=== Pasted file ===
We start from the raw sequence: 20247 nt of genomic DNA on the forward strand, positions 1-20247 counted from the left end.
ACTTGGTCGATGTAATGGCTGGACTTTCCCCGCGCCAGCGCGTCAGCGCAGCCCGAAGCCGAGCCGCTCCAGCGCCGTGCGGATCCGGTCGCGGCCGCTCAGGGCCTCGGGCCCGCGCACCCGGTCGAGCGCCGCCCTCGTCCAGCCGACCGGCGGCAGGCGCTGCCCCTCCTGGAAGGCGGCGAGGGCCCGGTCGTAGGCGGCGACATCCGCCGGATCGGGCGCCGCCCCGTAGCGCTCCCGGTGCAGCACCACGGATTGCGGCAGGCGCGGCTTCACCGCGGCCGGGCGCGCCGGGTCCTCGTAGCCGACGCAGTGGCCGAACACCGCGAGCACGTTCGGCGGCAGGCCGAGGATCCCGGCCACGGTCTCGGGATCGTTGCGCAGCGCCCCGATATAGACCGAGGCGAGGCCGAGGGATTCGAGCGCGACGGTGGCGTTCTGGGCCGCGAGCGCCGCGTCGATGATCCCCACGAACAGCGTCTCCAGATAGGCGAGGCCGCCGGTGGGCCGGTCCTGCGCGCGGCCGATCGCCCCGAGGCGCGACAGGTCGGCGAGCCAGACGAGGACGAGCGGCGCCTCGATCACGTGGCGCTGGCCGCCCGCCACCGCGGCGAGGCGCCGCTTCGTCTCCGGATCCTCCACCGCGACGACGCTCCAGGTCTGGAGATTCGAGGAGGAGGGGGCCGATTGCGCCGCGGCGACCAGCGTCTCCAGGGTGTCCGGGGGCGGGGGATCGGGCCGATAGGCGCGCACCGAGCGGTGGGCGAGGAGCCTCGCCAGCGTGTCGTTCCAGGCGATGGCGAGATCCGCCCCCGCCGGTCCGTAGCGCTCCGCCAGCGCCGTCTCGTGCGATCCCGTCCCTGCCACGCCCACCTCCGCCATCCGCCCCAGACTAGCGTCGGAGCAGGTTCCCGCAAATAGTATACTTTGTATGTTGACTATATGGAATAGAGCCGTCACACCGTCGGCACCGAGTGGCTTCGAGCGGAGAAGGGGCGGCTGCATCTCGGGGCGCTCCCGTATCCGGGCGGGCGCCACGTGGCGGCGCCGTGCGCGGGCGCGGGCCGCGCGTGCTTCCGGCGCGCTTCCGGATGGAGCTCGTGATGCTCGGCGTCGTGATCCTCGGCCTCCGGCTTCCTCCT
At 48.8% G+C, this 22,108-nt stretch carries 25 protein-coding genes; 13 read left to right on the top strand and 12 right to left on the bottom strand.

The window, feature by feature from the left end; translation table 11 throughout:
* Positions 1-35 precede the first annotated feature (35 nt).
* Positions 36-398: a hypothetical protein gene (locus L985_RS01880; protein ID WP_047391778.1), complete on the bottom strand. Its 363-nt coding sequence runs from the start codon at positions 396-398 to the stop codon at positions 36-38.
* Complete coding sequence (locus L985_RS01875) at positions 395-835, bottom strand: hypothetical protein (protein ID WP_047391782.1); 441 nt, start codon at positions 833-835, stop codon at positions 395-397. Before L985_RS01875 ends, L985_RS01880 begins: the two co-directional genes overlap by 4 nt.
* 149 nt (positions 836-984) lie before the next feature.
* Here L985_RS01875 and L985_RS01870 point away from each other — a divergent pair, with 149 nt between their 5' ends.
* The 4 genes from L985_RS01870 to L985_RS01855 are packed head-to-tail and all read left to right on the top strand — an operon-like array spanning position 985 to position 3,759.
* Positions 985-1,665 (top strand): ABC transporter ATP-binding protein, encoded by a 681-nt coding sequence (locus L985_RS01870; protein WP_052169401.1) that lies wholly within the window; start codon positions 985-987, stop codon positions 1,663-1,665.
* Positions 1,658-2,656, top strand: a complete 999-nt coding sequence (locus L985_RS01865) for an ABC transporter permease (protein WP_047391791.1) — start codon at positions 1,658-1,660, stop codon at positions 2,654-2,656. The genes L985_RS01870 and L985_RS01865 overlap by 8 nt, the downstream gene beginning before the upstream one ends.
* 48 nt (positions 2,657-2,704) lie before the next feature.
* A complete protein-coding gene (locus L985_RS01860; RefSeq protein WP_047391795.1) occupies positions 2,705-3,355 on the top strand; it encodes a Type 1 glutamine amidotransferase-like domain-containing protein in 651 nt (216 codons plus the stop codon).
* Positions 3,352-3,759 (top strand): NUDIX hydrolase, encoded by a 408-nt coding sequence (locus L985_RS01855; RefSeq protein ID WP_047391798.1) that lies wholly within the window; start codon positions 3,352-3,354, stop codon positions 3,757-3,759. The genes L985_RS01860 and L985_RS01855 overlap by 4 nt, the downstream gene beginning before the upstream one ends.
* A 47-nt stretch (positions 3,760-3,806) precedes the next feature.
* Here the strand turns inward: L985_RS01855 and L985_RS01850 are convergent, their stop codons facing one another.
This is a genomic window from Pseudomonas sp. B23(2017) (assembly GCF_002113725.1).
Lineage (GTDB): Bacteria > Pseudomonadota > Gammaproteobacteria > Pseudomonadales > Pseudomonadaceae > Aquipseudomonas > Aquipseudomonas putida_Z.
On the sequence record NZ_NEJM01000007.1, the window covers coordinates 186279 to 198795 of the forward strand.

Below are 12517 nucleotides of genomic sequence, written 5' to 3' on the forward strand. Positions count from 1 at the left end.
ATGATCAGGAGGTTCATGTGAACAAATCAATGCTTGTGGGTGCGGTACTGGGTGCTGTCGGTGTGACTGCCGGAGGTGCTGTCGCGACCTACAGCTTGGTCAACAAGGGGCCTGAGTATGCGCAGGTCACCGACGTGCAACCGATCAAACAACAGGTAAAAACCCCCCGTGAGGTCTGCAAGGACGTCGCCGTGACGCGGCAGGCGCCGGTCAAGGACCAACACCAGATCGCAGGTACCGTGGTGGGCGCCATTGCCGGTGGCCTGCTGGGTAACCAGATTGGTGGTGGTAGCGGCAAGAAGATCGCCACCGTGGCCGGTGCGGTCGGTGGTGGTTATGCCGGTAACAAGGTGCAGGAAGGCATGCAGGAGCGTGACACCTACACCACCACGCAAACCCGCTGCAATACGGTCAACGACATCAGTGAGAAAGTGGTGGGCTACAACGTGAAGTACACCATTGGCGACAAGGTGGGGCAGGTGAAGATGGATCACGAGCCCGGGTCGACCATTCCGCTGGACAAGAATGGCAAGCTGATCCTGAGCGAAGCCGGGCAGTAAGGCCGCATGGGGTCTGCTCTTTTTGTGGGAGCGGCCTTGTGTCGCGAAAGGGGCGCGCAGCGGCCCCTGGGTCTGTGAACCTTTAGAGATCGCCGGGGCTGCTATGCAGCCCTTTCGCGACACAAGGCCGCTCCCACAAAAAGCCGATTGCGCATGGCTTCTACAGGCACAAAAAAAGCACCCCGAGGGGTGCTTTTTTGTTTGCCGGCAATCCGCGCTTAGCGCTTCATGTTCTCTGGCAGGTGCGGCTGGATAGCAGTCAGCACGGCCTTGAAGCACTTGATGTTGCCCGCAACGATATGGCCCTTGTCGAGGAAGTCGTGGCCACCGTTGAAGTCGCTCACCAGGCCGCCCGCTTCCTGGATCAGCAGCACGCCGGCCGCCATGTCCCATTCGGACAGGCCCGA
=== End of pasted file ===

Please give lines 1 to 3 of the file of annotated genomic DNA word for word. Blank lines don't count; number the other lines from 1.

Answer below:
We start from the raw sequence: 20247 nt of genomic DNA on the forward strand, positions 1-20247 counted from the left end.
ACTTGGTCGATGTAATGGCTGGACTTTCCCCGCGCCAGCGCGTCAGCGCAGCCCGAAGCCGAGCCGCTCCAGCGCCGTGCGGATCCGGTCGCGGCCGCTCAGGGCCTCGGGCCCGCGCACCCGGTCGAGCGCCGCCCTCGTCCAGCCGACCGGCGGCAGGCGCTGCCCCTCCTGGAAGGCGGCGAGGGCCCGGTCGTAGGCGGCGACATCCGCCGGATCGGGCGCCGCCCCGTAGCGCTCCCGGTGCAGCACCACGGATTGCGGCAGGCGCGGCTTCACCGCGGCCGGGCGCGCCGGGTCCTCGTAGCCGACGCAGTGGCCGAACACCGCGAGCACGTTCGGCGGCAGGCCGAGGATCCCGGCCACGGTCTCGGGATCGTTGCGCAGCGCCCCGATATAGACCGAGGCGAGGCCGAGGGATTCGAGCGCGACGGTGGCGTTCTGGGCCGCGAGCGCCGCGTCGATGATCCCCACGAACAGCGTCTCCAGATAGGCGAGGCCGCCGGTGGGCCGGTCCTGCGCGCGGCCGATCGCCCCGAGGCGCGACAGGTCGGCGAGCCAGACGAGGACGAGCGGCGCCTCGATCACGTGGCGCTGGCCGCCCGCCACCGCGGCGAGGCGCCGCTTCGTCTCCGGATCCTCCACCGCGACGACGCTCCAGGTCTGGAGATTCGAGGAGGAGGGGGCCGATTGCGCCGCGGCGACCAGCGTCTCCAGGGTGTCCGGGGGCGGGGGATCGGGCCGATAGGCGCGCACCGAGCGGTGGGCGAGGAGCCTCGCCAGCGTGTCGTTCCAGGCGATGGCGAGATCCGCCCCCGCCGGTCCGTAGCGCTCCGCCAGCGCCGTCTCGTGCGATCCCGTCCCTGCCACGCCCACCTCCGCCATCCGCCCCAGACTAGCGTCGGAGCAGGTTCCCGCAAATAGTATACTTTGTATGTTGACTATATGGAATAGAGCCGTCACACCGTCGGCACCGAGTGGCTTCGAGCGGAGAAGGGGCGGCTGCATCTCGGGGCGCTCCCGTATCCGGGCGGGCGCCACGTGGCGGCGCCGTGCGCGGGCGCGGGCCGCGCGTGCTTCCGGCGCGCTTCCGGATGGAGCTCGTGATGCTCGGCGTCGTGATCCTCGGCCTCCGGCTTCCTCCT
At 48.8% G+C, this 22,108-nt stretch carries 25 protein-coding genes; 13 read left to right on the top strand and 12 right to left on the bottom strand.